Hybrid-augmented intelligence: collaboration and cognition
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The long-term goal of artificial intelligence (AI) is to make machines learn and think like human beings. Due to the high levels of uncertainty and vulnerability in human life and the open-ended nature of problems that humans are facing, no matter how intelligent machines are, they are unable to completely replace humans. Therefore, it is necessary to introduce human cognitive capabilities or human-like cognitive models into AI systems to develop a new form of AI, that is, hybrid-augmented intelligence. This form of AI or machine intelligence is a feasible and important developing model. Hybrid-augmented intelligence can be divided into two basic models: one is human-in-the-loop augmented intelligence with human-computer collaboration, and the other is cognitive computing based augmented intelligence, in which a cognitive model is embedded in the machine learning system. This survey describes a basic framework for human-computer collaborative hybrid-augmented intelligence, and the basic elements of hybrid-augmented intelligence based on cognitive computing. These elements include intuitive reasoning, causal models, evolution of memory and knowledge, especially the role and basic principles of intuitive reasoning for complex problem solving, and the cognitive learning framework for visual scene understanding based on memory and reasoning. Several typical applications of hybrid-augmented intelligence in related fields are given.
KeywordsHuman-machine collaboration Hybrid-augmented intelligence Cognitive computing Intuitive reasoning Causal model Cognitive mapping Visual scene understanding Self-driving cars
The unprecedented development of artificial intelligence (AI) technology (Marr, 1977; Russell and Norvig, 1995) is profoundly changing the relationships and interactive modes between humans and between humans and their physical environments and society (McCarthy and Hayes, 1987; Holland, 1992). With the help of AI, solving various problems of high complexity, uncertainty, and vulnerability in every field of engineering technology, scientific research, and human social activities (Eakin and Luers, 2006; Martin, 2007; Gil et al., 2014; Ledford, 2015) and continuously promoting the development of society and socioeconomics have become the cherished goals of science and technology. AI is an enabling technology leading to numerous disruptive changes in many fields (Minsky, 1961; Stone et al., 2016). Using AI technology reasonably and effectively can greatly promote valuable creativity and enhance the competitiveness in both humans and machines. Thus, AI is no longer an independent, isolated, and self-cycling academic system, but a part of the human evolutionary process.
In recent years, deep learning methods have gained rapid development with the boost in computer data acquisition, storage, and calculation capabilities (Hagan et al., 2002; Sun et al., 2014). A new boom in AI has been triggered, especially in high demand fields such as cloud computing (Youseff et al., 2008), big data (O’Leary, 2013), wearable devices (Son et al., 2014), and intelligent robots (Thrun et al., 1998), which all promote the development of AI theory and technology.
The development of AI can be described using a three-dimensional (3D) space, which includes strength, extension, and capability. Strength refers to the intelligence level of AI systems, extension refers to the scope of the problems that can be solved by AI systems, and capacity refers to the average solution quality that AI systems can provide. General AI systems can do unsupervised learning deftly based on experience and knowledge accumulation. However, general AI cannot be realized with a simple combination of computing models and algorithms from AI methods. DeepBlue (Campbell et al., 2002), Watson (?Rachlin, 2012; Shader, 2016), and AlphaGo (Silver et al., 2016) are AI systems that have achieved great success in challenging human intelligence in some fields by relying on the powerful processing ability of computers. However, these systems cannot evolve to a higher intelligence level by virtue of their own thought processes yet. There is a gap between those systems and general AI in regards to a high self-learning ability (Simon, 1969; Newell and Simon, 1972; Selfridge, 1988).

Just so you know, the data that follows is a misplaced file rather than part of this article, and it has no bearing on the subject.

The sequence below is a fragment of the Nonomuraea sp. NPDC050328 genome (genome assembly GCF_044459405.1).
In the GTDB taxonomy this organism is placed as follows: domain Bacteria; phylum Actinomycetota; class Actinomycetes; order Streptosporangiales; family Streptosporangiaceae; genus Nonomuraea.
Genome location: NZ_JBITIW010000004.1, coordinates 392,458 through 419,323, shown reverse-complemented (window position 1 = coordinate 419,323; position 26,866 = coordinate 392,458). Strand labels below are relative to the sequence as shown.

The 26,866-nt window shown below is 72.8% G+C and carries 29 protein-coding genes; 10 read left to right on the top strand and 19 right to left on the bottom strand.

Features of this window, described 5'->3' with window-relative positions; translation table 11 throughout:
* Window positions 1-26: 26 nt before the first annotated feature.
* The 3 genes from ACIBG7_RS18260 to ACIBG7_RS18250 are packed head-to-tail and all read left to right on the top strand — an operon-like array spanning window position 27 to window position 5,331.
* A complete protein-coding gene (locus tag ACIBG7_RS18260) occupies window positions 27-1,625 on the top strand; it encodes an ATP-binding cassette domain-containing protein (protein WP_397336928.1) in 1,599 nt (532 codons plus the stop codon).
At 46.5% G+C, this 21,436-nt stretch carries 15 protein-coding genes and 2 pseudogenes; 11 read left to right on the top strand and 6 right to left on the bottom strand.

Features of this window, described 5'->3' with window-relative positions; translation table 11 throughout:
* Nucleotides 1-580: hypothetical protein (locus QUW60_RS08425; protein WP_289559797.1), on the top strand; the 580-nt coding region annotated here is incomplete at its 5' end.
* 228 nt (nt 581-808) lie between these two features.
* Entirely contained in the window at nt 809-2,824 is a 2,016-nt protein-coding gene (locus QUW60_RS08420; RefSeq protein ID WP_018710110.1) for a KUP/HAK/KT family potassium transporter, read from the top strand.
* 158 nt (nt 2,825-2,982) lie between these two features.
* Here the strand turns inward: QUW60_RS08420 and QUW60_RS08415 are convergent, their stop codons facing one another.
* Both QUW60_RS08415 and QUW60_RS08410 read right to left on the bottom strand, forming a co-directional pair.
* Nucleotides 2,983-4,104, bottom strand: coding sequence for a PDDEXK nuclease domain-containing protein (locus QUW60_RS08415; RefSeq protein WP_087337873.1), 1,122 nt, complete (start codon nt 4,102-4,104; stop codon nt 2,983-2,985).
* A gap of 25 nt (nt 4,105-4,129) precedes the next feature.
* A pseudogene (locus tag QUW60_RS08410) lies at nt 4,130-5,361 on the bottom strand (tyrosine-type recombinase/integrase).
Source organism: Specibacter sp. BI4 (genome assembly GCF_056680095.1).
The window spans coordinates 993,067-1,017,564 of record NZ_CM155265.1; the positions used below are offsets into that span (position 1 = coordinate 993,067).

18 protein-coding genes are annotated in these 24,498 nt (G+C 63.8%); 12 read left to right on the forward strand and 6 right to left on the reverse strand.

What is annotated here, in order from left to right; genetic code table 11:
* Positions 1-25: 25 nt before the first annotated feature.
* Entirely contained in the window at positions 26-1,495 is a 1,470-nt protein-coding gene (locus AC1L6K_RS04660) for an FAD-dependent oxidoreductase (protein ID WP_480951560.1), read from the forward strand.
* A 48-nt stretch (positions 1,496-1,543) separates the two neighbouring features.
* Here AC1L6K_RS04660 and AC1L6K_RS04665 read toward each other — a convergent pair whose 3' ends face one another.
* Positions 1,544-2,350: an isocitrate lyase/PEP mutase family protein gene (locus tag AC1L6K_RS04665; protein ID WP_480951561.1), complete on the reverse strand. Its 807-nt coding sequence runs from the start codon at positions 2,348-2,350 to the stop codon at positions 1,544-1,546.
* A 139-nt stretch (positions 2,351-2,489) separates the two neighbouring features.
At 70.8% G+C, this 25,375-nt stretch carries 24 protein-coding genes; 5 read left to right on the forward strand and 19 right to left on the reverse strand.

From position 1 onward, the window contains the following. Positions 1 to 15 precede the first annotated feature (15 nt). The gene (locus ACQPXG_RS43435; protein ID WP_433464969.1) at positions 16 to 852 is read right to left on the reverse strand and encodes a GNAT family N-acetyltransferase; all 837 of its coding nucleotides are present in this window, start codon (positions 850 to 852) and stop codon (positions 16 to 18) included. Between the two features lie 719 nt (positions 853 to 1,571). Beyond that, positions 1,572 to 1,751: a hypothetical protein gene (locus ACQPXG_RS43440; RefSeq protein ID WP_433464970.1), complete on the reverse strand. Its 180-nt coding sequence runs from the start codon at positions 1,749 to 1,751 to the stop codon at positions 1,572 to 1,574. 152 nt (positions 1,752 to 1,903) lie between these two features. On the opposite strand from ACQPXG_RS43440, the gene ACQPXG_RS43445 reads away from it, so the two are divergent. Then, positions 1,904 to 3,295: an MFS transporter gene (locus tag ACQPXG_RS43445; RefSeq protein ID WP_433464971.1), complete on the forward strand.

Intelligent machines have become the intimate companions of humans, where the interaction and cooperation between a human and an intelligent machine will become integral in the formation of our future society. However, many problems that humans face tend to be of high complexity, uncertainty, and open-ended. Because the human is the service object and arbiter in the ultimate ‘value judgment’ of an intelligent machine, human intervention in the machine has been consistent throughout the evolution of these systems. In addition, even if sufficient or infinite data resources are provided for AI systems, human intervention cannot be ruled out of intelligent systems. There are many problems to be solved in AI, for example, how to understand the nuances and fuzziness of human language in the face of the human-computer interaction system, and especially how to avoid the risks or even harms caused by the limitations of AI technology in some important applications, such as industrial risk control (de Rocquigny et al., 2008), medical diagnosis (Szolovits et al., 1988), and the criminal justice system. To solve these problems, human supervision, interaction, and participation must be introduced for verification purposes. Hence, on the one hand, the confidence level in intelligent systems will be improved, and human-in-the-loop hybrid-augmented intelligence will be constructed; on the other hand, human knowledge will be optimally used. Therefore, in this paper, we highlight the concept of hybrid-augmented intelligence, which skillfully combines human cognitive ability and the capabilities of computers in fast operations and mass storage. Particularly, the definitions are as follows: